Then there are other sectors within manufacturing that have the potential too. A lot of manufacturing clusters that have developed in Pakistan over the last few decades might be in a position to leap to a higher level with a little bit of help from the government. The light engineering clusters in Gujranwala, Gujrat, Wazirabad, and the sporting/surgical goods clusters in Sialkot are examples.
So, where the pronouncement from the new government, that they are going to focus on these sectors, is welcome, there are serious questions about the governments’ ability to follow up on these pronouncements. There seem to be a number of issues here. Even if one sets aside the cynical position that few governments in Pakistan, in the past, have ever lived up to their pronouncements and promises, there are still serious issues that could derail government efforts.
Pakistani economy has fairly serious macroeconomic stability issues to tackle right now. These were highlighted in the press conference of the finance minister. The government is going to be focusing its efforts on managing the fiscal deficit, managing the trade deficit, stabilising the exchange and interest rates, managing inflationary pressures and the food crisis, and managing oil price issues.
Though it appears that with some help from friends (China is giving some money, some will come from the Gulf, US might pitch in and so on), these things might indeed be managed in the next few months, it is still going to be a tough job to accomplish. The fear is that the Ministry of Finance will be fairly busy fighting on these fronts, then who is going to look at the issues of agriculture and manufacturing?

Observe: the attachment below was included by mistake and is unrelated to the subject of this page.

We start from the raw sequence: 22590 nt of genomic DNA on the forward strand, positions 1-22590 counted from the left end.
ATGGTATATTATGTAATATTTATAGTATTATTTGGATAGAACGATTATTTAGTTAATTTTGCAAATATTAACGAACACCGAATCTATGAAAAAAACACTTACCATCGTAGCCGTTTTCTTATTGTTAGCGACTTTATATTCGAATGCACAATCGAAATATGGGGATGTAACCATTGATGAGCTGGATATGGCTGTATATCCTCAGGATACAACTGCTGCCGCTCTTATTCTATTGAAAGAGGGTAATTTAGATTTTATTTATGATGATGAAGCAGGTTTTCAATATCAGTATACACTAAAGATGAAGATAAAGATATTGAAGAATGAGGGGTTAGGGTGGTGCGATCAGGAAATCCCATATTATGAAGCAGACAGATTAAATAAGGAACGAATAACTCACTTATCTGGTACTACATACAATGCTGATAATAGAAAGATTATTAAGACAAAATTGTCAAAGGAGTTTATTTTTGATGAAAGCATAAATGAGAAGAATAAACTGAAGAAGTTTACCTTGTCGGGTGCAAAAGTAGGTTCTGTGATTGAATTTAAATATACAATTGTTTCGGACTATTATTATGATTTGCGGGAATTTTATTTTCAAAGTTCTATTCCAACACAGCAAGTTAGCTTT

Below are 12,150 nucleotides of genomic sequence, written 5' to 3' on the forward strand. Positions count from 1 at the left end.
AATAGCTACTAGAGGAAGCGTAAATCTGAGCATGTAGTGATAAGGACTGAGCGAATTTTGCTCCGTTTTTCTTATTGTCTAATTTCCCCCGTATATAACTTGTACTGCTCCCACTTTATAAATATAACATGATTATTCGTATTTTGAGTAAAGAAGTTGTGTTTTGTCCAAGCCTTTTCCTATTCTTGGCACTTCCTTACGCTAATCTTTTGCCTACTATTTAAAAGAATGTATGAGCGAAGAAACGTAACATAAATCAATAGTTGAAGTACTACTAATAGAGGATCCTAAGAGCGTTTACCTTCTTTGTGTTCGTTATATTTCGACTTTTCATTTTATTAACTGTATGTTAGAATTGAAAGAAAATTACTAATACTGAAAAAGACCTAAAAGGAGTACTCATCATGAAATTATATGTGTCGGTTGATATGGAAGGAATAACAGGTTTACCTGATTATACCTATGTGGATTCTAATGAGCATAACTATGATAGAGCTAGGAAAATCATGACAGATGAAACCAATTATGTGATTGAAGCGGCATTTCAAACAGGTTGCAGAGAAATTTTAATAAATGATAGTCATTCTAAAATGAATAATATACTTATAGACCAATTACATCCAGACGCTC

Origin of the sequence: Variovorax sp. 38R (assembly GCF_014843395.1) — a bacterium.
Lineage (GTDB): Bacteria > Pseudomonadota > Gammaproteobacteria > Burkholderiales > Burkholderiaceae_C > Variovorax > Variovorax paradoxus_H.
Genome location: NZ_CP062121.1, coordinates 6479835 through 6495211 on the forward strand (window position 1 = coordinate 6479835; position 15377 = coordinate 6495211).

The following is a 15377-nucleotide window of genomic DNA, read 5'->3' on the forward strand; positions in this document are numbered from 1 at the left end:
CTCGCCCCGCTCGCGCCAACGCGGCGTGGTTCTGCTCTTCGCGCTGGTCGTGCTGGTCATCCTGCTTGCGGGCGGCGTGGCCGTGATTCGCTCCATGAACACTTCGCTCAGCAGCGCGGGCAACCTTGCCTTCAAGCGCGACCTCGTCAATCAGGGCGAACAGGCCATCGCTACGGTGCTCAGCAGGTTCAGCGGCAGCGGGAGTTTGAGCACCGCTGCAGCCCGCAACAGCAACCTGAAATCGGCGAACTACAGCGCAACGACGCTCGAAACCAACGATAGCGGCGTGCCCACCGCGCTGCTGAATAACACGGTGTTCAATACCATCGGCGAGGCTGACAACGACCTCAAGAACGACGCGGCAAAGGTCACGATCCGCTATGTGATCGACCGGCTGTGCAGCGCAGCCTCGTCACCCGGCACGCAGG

If the short run takes precedence over the medium and the long run, which it has a tendency to do in politics, and given the high expectations from this government the pressures will be significant, the government will end up focusing on macroeconomic stability issues way too much and to the detriment of opportunities in other sectors. And the stability that it will achieve, for the short run, is likely to be short lived and it will not be based on long-term trends in industry and agriculture.
It should be clear to everyone that while the potential in agriculture and manufacturing is clear for all to see, and successive governments have been talking about it (even the previous government talked of the white revolution in dairy), no government has so far been able to tap that potential.